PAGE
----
Colonial Discourse and the Suffering of Indian American Children Book Cover.webp

Colonial Discourse and the Suffering of Indian American Children is now published after academic peer-review and available through open access.

In this book, we analyze the psycho-social consequences that Indian American children face after they are exposed to the school textbook discourse on Hinduism and ancient India. We show that there is an intimate connection―an almost exact correspondence―between James Mill’s ( a prominent politician in Britain and head of the British East India Company) colonial-racist discourse and the current school-textbook discourse. Consequently, this archaic and racist discourse, camouflaged under the cover of political correctness, produces in the Indian American children the same psychological impact as racism is known to produce: shame, inferiority, embarrassment, identity confusion, assimilation, and a phenomenon similar to racelessness where the children dissociate from the tradition and culture of their ancestors

This book is an outcome of 4 years of rigorous research as a part of our ongoing commitment at Hindupedia to challenge the representation of Hindu Dharma within Academia.


From Hindupedia, the Hindu Encyclopedia

By Swami Harshananda

Origin of Maṭhas[edit]

A maṭha or monastery as defined is perhaps not a very ancient institution. The Baudhāyana Dharmasutras[1][2] has used the word ‘maṭha’ in the sense of a hut, where a teacher and his pupils reside to pursue their studies. Maṭhas might have evolved from the example of the Buddhist vihāras. They definitely received a fillip from the celebrated teacher of Advaita Vedānta, Śaṅkara[3] who established four principal maṭhas in the four cardinal directions of the country.

Difference in Temple and Maṭha[edit]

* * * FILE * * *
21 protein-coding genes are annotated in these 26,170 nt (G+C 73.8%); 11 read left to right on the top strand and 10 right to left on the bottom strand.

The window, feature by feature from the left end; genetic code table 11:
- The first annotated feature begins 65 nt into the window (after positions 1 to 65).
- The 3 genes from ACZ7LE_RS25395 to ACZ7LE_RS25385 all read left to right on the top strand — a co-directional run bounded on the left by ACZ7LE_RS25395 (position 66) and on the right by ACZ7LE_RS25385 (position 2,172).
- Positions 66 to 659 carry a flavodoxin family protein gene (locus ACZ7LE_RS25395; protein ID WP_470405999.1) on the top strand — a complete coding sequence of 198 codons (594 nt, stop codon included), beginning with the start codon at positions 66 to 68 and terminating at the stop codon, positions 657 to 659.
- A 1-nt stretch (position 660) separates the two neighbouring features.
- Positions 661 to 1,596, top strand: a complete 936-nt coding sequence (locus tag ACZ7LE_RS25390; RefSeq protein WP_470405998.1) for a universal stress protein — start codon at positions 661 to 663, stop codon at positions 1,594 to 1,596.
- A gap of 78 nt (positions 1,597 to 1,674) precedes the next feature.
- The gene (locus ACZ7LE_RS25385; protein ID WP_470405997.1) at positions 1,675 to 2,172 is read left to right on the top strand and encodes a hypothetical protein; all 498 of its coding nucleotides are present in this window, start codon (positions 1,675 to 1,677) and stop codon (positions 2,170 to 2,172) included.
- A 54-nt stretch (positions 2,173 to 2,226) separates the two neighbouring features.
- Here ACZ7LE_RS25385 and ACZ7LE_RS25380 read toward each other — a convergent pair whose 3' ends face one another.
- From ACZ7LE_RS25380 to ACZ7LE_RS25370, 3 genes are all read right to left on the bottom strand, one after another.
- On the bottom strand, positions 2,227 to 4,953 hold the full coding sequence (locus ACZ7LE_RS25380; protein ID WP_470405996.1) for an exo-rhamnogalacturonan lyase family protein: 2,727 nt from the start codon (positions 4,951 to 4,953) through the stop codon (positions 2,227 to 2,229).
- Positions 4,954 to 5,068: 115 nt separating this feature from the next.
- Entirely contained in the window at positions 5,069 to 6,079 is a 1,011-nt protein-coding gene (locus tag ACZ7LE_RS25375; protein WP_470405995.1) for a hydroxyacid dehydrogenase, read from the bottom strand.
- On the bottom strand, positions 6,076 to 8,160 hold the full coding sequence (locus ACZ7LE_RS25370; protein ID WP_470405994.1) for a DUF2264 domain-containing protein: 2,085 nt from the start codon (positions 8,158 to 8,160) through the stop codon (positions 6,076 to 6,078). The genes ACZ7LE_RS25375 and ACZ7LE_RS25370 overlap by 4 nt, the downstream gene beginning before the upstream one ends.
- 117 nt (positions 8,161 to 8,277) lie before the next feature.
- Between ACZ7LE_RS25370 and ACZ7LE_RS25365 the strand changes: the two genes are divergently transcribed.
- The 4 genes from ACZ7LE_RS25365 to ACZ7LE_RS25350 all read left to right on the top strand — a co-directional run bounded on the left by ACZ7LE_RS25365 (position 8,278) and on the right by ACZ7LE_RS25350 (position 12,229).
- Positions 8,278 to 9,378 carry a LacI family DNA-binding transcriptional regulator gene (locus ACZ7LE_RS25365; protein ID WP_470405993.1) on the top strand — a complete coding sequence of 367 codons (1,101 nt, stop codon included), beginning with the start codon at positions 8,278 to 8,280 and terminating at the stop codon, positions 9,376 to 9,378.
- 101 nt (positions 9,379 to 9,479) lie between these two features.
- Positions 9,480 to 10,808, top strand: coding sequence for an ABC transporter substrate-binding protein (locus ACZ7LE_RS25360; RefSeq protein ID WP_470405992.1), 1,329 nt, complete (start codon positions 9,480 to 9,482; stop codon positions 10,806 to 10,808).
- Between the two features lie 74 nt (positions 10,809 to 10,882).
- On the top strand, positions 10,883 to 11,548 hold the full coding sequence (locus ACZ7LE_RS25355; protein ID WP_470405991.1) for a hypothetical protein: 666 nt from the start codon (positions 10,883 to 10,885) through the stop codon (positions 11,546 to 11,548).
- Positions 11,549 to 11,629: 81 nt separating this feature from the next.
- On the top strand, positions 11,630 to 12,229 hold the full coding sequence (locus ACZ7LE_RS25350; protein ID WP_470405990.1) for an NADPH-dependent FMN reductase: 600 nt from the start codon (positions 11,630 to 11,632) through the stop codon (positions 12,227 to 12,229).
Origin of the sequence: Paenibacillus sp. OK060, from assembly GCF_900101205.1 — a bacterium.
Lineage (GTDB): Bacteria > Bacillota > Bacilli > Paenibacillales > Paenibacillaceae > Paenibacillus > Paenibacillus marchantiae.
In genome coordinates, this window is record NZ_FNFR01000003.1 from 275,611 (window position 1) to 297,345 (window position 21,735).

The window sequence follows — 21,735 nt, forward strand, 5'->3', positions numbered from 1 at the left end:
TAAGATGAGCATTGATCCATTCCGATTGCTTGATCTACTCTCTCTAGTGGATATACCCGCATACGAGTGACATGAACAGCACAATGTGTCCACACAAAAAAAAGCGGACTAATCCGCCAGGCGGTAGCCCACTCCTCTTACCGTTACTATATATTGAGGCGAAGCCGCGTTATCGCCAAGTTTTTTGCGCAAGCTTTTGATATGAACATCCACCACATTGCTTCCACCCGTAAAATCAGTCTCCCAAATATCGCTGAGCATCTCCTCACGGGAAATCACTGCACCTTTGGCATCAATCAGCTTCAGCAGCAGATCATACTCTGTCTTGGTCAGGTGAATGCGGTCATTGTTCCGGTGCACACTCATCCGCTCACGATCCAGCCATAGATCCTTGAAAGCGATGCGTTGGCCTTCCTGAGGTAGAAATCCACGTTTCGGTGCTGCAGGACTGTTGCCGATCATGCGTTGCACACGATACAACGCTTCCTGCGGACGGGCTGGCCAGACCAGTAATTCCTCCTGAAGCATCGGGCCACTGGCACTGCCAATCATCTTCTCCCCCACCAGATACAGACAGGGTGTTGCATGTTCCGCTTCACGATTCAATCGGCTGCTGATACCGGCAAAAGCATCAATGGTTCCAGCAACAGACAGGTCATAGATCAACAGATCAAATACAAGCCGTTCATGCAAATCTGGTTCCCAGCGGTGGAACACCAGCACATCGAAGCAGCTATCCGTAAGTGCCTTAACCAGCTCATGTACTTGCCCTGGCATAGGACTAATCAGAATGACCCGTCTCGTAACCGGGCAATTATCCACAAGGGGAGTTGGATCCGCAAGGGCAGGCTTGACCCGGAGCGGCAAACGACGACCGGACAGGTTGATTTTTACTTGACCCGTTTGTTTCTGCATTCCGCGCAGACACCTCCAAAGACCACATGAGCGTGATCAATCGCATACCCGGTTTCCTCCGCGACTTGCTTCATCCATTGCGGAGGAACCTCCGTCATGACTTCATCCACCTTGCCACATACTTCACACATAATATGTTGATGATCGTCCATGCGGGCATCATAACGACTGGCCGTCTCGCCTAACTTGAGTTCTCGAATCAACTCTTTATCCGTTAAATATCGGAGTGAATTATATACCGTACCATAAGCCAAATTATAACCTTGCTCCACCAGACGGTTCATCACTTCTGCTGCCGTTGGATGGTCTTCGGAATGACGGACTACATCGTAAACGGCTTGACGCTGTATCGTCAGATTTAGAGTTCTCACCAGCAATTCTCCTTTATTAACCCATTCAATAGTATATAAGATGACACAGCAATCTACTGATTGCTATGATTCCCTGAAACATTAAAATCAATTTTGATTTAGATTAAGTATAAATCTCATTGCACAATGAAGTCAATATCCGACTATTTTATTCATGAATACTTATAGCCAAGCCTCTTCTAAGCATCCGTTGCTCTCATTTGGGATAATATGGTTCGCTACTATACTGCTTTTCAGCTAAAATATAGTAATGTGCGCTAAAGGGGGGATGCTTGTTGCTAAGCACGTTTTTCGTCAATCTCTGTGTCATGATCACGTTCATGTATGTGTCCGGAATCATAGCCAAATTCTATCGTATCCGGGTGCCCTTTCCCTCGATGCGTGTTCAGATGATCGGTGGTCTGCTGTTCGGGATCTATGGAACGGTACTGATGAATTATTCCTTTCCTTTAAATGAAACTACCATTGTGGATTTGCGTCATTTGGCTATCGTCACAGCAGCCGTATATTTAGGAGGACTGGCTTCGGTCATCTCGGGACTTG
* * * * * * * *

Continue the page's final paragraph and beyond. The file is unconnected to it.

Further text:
A temple and a maṭha both have a common religious motive and sentiment. However, if a temple is built primarily for the purpose of prayer and worship and religious instructions for the masses in a general way, a maṭha is specially meant for the training of the pupils and the laity in the tenets of the sect to which it belongs or in the doctrines of some philosophy including allied fields of knowledge. The heads of these maṭhas were generally sanyāsins[4] and were called ‘maṭhādhipatis’.[5]

Growth of Maṭhas[edit]

Originally, the maṭhas were simple dwelling places for these monks since they were expected to constantly tour the country for spreading the message of dharma.[6] However, due to the enthusiasm and generosity of the laity, these maṭhas gradually acquired a lot of movable and immovable property. This naturally necessitated the evolution of some norms, guidelines and rules for the judicious management of the maṭha and its property. Succession was also one of the major issues related to it.

Over the centuries, maṭhas of various sects have proliferated. However, whenever a spiritually eminent person has occupied the pontiffs seat, really great work has been done for the welfare of society by these maṭhas. Types of service also have been increased and diversified. Wherever an important temple and a maṭha have been closely associated with each other both have grown in quantity and quality.

Selection of Maṭhādhipati[edit]

Though the entire property belonged to the maṭha, its legal head-the maṭhādhipati had the full control and the freedom to use it in the best interests of the institution and its followers. A maṭhādhipati is selected in one of the three ways as follows:

  1. The present head selects from among his disciples, a fit one to succeed him.
  2. The disciples will elect from among themselves one person if the previous head had passed away without choosing his successor.
  3. The ruling power[7] or the original founder or his heirs appoint the next head.


  1. Baudhāyana Dharmasutras 3.1.16
  2. It existed in 600-300 B.C.
  3. He lived in A. D. 788-820.
  4. Sanyāsins means monks.
  5. ‘Mahanta’ in vernaculars.
  6. Dharma is the moral and spiritual values.
  7. It means the State.
  • The Concise Encyclopedia of Hinduism, Swami Harshananda, Ram Krishna Math, Bangalore